Sales increased from $117 million in fiscal 1992 to nearly $143 million in 1995, while profits declined from $5.1 million to a loss of $903,000 in 1994, then rebounded to $2.7 million in 1995. Townson blamed Frederick’s difficulties on rising postage and paper costs, a generally soft retail environment, and increasing competition. Indeed, Townson’s 1995 letter to shareholders noted that “department stores, mass merchandisers and specialty stores have significantly expanded their intimate apparel lines.” By this time, Victoria’s Secret alone had $1.8 billion sales and 600 retail outlets, and was expected to be spun off from The Limited in 1996.
In 1995, the company made its first international foray, circulating a holiday catalog in Canada. In 1996, on the occasion of the company’s 50th anniversary, CEO Townson hoped to bring Frederick’s of Hollywood full circle by launching its first-ever store in New York City. Given its well-established brand, reinvigorated growth, and young, savvy management team, Frederick’s of Hollywood Inc. appeared poised for another 50 years of growth.
Frederick’s of Hollywood Stores, Inc.; Hollywood Mail Order Corp.; Walgers, Inc.; Private Moments Inc.
Caminiti, Susan, “The Leading Man of Lingerie,” Fortune, October 10, 1988, p. 163.
Cone, Edward F., “Skimpy Garments, Big Profits,” Forbes, January 9, 1989, p. 12.
Cook, Dan, “Risque Business,” California Business, May 1991, p. 21.
Edelson, Sharon, “Getting More Intimate: 2 Key Lingerie Chains Focus on Manhattan,” Women’s Wear Daily, November 13, 1995, p. 1.
“Frederick’s of Hollywood: A History: 1946-1996,” Hollywood: Frederick’s of Hollywood, 1996.
“Frederick’s Year in Black,” Women’s Wear Daily, November 6, 1995, p. 16.
Ginsberg, Steve, “Frederick’s of Hollywood: A New Image,” Women’s Wear Daily, March 10, 1988, p. 123.
Gill, Penny, “Desleazification Pays Off,” Stores, May 1991, p. 44.
Gordon, Mitchell, “Frederick’s of Hollywood Boasts Alluring Sales and Earnings Curve,” Barron’s, March 1, 1976, pp. 66-67.
Gottwald, Laura, and Janusz Gottwald, Frederick’s of Hollywood, 1947-1973: 26 Years of Mail Order Seduction, New York: Drake Publishers, Inc., 1973.
Marlow, Michael, “Taming the Tease,” Women’s Wear Daily, July 8, 1991, p. 3.
Monget, Karyn, “Frederick Mellinger Dead at 76; Rites Held,” Women’s Wear Daily, June 5, 1990, p. 14.
——, “Frederick’s Gets Payoff From its Cleaned-Up Act,” Women’s Wear Daily, January 18, 1990, p. 7.
Neal, Mollie, “Naughty to Nice,” Direct Marketing, April 1990, p. 35.
Paris, Ellen, “Is Sex Going Out of Style?” Forbes, December 30,1985, p. 94.
Rees, David, “Earnings Plunge Hits Frederick’s Share Price Amid Upbeat Market,” Los Angeles Business Journal, July 20, 1992, p. 7.
Wilson, Marianne, “Frederick’s Looks to Future With Updated Design,” Chain Store Age Executive, May 1996, p. 116.
Wilson, Marianne, “The De-Sleazification of Frederick’s,” Chain Store Age Executive, September 1989, p. 94.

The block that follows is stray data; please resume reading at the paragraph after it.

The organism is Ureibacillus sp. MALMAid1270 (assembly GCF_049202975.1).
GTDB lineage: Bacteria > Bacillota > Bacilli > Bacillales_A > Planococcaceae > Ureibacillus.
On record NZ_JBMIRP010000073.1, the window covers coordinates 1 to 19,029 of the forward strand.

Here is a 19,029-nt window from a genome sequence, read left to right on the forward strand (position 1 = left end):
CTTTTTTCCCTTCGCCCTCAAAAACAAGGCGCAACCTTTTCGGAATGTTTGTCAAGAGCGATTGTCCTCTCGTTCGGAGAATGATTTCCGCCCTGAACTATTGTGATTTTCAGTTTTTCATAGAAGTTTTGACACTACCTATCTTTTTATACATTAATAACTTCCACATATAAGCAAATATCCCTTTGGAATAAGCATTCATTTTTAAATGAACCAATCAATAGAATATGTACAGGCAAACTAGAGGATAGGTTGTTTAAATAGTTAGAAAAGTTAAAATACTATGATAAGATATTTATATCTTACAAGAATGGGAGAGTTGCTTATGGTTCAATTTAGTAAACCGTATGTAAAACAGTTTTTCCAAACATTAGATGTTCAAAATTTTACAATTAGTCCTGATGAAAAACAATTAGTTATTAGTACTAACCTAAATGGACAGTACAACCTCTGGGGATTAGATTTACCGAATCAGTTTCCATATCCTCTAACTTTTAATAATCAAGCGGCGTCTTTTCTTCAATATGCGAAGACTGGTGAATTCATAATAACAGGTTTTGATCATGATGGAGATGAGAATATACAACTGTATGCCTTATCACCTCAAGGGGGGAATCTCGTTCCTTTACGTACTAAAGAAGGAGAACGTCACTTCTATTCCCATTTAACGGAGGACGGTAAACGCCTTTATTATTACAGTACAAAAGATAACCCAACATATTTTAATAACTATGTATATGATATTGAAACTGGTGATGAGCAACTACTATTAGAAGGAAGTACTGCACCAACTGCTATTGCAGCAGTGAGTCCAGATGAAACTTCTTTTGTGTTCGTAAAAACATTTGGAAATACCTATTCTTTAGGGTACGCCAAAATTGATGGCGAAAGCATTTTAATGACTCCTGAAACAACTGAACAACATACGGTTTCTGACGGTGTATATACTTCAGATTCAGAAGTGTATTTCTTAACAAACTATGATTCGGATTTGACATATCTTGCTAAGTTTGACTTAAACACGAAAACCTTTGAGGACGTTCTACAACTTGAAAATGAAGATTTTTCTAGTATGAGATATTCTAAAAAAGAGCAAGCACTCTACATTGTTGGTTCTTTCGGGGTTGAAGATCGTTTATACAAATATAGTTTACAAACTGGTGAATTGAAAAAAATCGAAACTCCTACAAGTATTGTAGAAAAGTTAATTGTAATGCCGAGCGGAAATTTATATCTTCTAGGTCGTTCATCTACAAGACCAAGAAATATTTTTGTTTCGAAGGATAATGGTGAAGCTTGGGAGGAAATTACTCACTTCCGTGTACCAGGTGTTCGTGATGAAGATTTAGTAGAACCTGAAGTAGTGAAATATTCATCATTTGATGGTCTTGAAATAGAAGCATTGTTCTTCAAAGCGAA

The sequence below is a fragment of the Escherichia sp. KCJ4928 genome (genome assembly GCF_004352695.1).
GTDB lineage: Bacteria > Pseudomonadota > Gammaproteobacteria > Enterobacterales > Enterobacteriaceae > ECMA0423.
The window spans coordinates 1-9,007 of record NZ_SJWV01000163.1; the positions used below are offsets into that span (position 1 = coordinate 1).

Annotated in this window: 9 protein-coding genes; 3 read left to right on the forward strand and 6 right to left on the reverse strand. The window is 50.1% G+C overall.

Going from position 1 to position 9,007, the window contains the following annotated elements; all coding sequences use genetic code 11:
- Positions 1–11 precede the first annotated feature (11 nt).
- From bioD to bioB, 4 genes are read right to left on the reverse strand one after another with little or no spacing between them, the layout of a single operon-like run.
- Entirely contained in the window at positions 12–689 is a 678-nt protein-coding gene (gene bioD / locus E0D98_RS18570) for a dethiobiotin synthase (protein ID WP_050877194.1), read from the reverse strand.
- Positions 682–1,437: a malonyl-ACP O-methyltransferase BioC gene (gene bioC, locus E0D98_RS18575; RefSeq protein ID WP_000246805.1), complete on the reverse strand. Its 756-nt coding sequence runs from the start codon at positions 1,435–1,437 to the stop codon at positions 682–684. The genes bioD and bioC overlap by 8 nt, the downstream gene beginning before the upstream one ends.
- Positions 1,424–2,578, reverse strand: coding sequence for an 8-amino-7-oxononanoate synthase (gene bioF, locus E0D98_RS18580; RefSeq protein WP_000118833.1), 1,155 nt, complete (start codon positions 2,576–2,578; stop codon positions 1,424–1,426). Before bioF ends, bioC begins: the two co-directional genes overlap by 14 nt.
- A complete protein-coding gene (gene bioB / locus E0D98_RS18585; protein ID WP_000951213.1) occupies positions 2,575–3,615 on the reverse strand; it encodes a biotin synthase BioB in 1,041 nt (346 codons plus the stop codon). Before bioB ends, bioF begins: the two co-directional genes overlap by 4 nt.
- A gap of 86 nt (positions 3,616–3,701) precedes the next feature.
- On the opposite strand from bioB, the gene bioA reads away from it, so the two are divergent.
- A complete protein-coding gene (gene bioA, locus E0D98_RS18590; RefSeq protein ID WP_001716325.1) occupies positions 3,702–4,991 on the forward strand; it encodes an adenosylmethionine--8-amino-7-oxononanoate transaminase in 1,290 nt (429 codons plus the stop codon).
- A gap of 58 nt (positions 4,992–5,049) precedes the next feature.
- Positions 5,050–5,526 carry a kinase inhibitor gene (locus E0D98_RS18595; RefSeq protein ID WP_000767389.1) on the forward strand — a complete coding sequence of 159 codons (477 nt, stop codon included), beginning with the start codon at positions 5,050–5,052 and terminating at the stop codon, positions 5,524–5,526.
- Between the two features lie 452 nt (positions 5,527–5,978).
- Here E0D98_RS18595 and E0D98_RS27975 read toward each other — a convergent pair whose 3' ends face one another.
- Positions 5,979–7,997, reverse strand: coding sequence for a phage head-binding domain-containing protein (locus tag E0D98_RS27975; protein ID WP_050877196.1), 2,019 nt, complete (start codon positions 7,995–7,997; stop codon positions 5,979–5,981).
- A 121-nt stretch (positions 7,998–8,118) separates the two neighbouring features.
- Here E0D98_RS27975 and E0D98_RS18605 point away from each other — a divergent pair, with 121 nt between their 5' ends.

—April Dougal Gasbarre
"Frederick’s of Hollywood Inc.." International Directory of Company Histories. . Encyclopedia.com. (July 21, 2019). https://www.encyclopedia.com/books/politics-and-business-magazines/fredericks-hollywood-inc-0
"Frederick’s of Hollywood Inc.." International Directory of Company Histories. . Retrieved July 21, 2019 from Encyclopedia.com: https://www.encyclopedia.com/books/politics-and-business-magazines/fredericks-hollywood-inc-0
Encyclopedia.com gives you the ability to cite reference entries and articles according to common styles from the Modern Language Association (MLA), The Chicago Manual of Style, and the American Psychological Association (APA).
Within the “Cite this article” tool, pick a style to see how all available information looks when formatted according to that style. Then, copy and paste the text into your bibliography or works cited list.
Because each style has its own formatting nuances that evolve over time and not all information is available for every reference entry or article, Encyclopedia.com cannot guarantee each citation it generates. Therefore, it’s best to use Encyclopedia.com citations as a starting point before checking the style against your school or publication’s requirements and the most-recent information available at these sites:
Modern Language Association
The Chicago Manual of Style
American Psychological Association
- Most online reference entries and articles do not have page numbers. Therefore, that information is unavailable for most Encyclopedia.com content. However, the date of retrieval is often important. Refer to each style’s convention regarding the best way to format page numbers and retrieval dates.
- In addition to the MLA, Chicago, and APA styles, your school, university, publication, or institution may have its own requirements for citations. Therefore, be sure to refer to those guidelines when editing your bibliography or works cited list.